How to Identify the Most Common Mental Illnesses

Have you ever had chills, a runny nose, a sore throat, a cough, or a fever? You’ve almost certainly encountered at least some of these symptoms at some point in your life. You were sick, probably with a regular cold, the flu, or viral infection of some sort.

In any case, you didn’t feel well, and you presumably took some action to assist alleviate the symptoms so that you could feel better, possibly some medicine, followed by some chicken noodle soup, a glass of orange juice, and some bed rest.

However, there appears to be a significant difference between how we approach healing the body and the mind when it comes to seeking treatment for symptoms of mental illness.

To begin with, there are several prevalent misconceptions about mental illness. People, in general, appear to have a difficult time acknowledging that they have a mental health condition. [1]

We all want our social media profiles to look wonderful, with photographs of exotic holidays, fine dining, the most up-to-date fashion, and, of course, plenty of smiling faces photographed at exactly the right angle.

When we are going through a difficult moment in our lives, we have an almost natural aversion to communicating our actual sentiments or emotionally opening up to people.

Perhaps it’s because we don’t want to be a burden, thus we’re afraid of being emotionally vulnerable, open, and entirely honest about our genuine inner feelings.

Furthermore, many persons with mental illnesses have been shunned and treated as outcasts throughout history. As a result, some people may choose to delay seeking help for as long as possible in order to avoid being mocked or looked down upon in some way.

Furthermore, rather than making an appointment with a board-certified psychiatrist, many people try to cope with their symptoms by self-medicating with mood-altering substances like drugs and alcohol. [2]

We all want a healthy mind and body, as well as the ability to live freely without relying on anyone—or anything else—for assistance. If you are experiencing symptoms of mental illness, however, you may only need to find the will and the means to get help before your symptoms become unbearable.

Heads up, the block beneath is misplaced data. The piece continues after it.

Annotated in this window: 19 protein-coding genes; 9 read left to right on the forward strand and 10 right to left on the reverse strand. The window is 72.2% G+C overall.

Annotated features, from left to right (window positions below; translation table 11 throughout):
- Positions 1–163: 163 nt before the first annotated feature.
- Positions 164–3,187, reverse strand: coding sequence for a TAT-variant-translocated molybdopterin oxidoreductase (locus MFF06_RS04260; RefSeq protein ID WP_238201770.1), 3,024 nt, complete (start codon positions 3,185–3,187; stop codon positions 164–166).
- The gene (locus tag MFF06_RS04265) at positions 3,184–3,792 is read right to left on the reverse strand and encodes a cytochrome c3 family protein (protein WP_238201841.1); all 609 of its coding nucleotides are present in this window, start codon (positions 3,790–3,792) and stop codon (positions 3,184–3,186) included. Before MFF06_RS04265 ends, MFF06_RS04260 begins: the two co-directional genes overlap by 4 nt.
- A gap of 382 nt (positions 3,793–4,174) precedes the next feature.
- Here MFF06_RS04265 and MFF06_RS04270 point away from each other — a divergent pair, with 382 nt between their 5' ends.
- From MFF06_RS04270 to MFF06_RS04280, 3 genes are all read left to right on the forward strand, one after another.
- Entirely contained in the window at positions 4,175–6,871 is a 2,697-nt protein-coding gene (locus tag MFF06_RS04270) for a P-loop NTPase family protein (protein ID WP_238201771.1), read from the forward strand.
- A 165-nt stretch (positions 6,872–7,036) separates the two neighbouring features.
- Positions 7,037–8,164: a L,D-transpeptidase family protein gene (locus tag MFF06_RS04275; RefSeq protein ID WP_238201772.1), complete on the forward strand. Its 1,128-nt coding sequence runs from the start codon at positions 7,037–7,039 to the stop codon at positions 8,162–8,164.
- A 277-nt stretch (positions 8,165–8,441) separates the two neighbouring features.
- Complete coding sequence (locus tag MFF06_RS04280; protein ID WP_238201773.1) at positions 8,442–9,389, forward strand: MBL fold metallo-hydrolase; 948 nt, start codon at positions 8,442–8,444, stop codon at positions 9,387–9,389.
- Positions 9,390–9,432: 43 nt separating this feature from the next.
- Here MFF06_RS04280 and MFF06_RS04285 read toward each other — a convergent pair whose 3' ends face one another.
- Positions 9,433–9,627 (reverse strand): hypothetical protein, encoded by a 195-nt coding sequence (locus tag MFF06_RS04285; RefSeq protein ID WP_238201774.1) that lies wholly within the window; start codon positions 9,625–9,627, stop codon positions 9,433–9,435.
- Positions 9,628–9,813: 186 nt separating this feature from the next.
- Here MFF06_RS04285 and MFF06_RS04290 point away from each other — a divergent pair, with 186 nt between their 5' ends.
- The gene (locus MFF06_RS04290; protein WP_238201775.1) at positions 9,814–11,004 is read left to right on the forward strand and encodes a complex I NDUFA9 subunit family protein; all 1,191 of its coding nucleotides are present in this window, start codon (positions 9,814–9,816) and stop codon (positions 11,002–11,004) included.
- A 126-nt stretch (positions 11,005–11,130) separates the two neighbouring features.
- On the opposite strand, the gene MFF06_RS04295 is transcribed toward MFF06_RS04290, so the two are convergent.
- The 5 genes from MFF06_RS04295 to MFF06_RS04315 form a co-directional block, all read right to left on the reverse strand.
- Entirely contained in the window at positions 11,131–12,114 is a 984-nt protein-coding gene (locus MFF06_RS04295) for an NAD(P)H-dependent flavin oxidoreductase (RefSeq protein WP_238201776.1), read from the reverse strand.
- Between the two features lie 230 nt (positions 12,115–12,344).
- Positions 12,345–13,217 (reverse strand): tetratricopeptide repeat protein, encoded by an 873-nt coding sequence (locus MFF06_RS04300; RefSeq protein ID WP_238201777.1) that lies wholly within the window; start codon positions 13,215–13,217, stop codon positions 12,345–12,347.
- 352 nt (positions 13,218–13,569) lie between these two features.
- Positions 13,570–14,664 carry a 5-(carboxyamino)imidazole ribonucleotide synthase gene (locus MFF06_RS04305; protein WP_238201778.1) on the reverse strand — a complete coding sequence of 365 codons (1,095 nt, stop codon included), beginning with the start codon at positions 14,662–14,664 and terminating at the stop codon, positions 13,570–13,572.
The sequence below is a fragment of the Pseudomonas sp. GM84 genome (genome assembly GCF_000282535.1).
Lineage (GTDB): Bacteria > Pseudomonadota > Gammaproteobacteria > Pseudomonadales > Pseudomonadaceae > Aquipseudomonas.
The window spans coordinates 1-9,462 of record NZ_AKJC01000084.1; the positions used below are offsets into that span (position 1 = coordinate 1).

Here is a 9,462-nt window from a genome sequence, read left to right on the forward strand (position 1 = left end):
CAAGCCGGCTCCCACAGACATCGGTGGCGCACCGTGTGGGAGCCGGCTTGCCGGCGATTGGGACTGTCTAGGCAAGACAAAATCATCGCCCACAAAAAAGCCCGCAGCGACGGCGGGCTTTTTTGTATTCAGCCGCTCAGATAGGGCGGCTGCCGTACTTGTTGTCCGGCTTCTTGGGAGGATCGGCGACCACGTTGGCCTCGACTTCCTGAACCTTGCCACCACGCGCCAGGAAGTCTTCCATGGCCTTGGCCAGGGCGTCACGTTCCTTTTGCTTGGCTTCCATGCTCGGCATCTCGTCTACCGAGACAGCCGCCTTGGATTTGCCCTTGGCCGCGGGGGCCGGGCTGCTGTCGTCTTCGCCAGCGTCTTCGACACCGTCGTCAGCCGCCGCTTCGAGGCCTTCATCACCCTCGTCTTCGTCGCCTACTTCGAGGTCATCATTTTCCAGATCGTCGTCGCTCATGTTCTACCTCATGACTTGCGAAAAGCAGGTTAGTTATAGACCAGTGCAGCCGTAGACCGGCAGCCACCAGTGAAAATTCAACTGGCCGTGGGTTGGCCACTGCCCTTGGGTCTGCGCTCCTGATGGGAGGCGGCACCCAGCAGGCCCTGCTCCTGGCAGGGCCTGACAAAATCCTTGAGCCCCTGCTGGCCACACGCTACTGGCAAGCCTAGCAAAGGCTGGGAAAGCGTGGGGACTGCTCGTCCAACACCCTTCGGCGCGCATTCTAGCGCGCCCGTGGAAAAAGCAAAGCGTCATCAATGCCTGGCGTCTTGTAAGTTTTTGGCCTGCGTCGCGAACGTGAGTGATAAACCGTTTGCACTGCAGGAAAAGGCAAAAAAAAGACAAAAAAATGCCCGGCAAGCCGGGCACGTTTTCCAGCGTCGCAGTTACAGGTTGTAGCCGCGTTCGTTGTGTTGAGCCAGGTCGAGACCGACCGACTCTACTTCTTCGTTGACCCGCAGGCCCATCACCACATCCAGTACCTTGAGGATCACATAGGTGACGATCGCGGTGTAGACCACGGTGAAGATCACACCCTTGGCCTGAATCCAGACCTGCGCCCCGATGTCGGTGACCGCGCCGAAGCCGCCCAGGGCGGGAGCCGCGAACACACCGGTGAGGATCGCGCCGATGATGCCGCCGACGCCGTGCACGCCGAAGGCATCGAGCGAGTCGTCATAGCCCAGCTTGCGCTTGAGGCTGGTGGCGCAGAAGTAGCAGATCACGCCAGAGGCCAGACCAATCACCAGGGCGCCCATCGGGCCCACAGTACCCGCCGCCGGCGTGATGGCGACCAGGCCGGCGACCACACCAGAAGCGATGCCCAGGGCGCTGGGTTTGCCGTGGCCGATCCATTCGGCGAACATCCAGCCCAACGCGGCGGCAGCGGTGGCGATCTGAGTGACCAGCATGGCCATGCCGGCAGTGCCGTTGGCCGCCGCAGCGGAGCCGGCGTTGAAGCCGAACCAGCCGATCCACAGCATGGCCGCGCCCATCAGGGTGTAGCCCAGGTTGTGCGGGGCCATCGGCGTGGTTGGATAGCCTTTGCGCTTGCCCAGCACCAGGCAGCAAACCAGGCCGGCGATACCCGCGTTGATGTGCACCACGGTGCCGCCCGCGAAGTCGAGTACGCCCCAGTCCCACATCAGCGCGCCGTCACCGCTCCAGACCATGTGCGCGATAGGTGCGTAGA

Finally, while we all have the ability to gain insight into any situation, it’s nearly impossible to maintain a completely objective point of view when it comes to identifying the depth and dimension of any of our own symptoms of mental illness, given that our perception of the problem may be clouded by the undetected nature of the problem.

In other words, even if you have signs of mental illness, you could be suffering from a problem that prevents you from seeing them.

I am confident that you will benefit from learning how to recognize a variety of symptoms associated with some of the most common types of mental illness.

As a professional dual-diagnosis interventionist and a licensed psychotherapist with over two decades of experience working with people all over the world battling symptoms of mental illness and substance abuse—combined with my own personal insight into the subject, perhaps now more than ever—I am confident that you will appreciate learning how to recognize a variety of symptoms associated with some of the most common types of mental illness.

Related: Mental Health Issues: What They Are and How They Can Affect You

1. Post-Traumatic Stress Disorder

Post-traumatic Stress Condition (PTSD) is an anxiety disorder marked by recurring flashbacks and nightmares related to life-threatening or traumatic events that have occurred in the past. [3]

The symptoms must be strong enough to prevent you from going about your regular routine and fulfilling your commitments.

Below are some of the most common symptoms associated with this disorder:

  • recurrent and unwanted memories of an event
  • flashbacks to the event in “real-time”
  • nightmares involving the trauma
  • a physical reaction to an event that triggers traumatic memories
  • avoiding conversation related to the traumatic event
  • active avoidance of people, places, and things that trigger thoughts of the event
  • a sense of hopelessness
  • memory loss related to traumatic events
  • detached relationships
  • lack of interest in normal daily activities
  • feeling constantly guarded
  • feeling as if in constant danger
  • poor concentration
  • irritability
  • being easily startled
  • insomnia
  • substance abuse
  • engaging in dangerous behaviors

Related: 7 Reasons For Your Body Feeling Heavy And Tired

2. Obsessive-Compulsive Disorder

Post-traumatic Stress Condition (PTSD) is an anxiety disorder marked by recurring flashbacks and nightmares related to life-threatening or traumatic events that have occurred in the past. [4]

The symptoms must be strong enough to prevent you from going about your regular routine and fulfilling your commitments.

Below are some of the most common symptoms associated with this disorder:

  • When an item is out of place or out of order, it causes anxiety.
  • recurring and frequent doubts about whether or not doors have been locked;
  • recurring and frequent doubts about whether or not electronic equipment and appliances have been turned off;
  • recurring and frequent dread of disease or poisoning
  • Fear of touching others causes people to shun social situations.
  • Hand-washing, numbering, and double-checking that statements are repeated in a strict order

3. Major Depressive Disorder